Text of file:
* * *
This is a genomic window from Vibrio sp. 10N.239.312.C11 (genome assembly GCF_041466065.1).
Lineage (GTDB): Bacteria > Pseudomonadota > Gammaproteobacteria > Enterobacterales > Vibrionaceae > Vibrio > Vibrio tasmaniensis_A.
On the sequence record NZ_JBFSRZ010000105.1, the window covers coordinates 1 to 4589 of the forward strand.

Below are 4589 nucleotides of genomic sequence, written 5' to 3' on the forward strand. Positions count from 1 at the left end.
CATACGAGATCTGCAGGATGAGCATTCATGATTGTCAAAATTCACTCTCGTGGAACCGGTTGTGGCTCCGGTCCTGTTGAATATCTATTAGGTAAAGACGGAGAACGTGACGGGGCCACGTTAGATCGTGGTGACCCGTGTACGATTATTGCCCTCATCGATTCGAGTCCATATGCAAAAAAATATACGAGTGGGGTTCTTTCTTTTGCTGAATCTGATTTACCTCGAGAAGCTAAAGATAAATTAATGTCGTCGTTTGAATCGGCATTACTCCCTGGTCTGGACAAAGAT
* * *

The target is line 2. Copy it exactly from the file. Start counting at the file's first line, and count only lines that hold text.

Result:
Lineage (GTDB): Bacteria > Pseudomonadota > Gammaproteobacteria > Enterobacterales > Vibrionaceae > Vibrio > Vibrio tasmaniensis_A.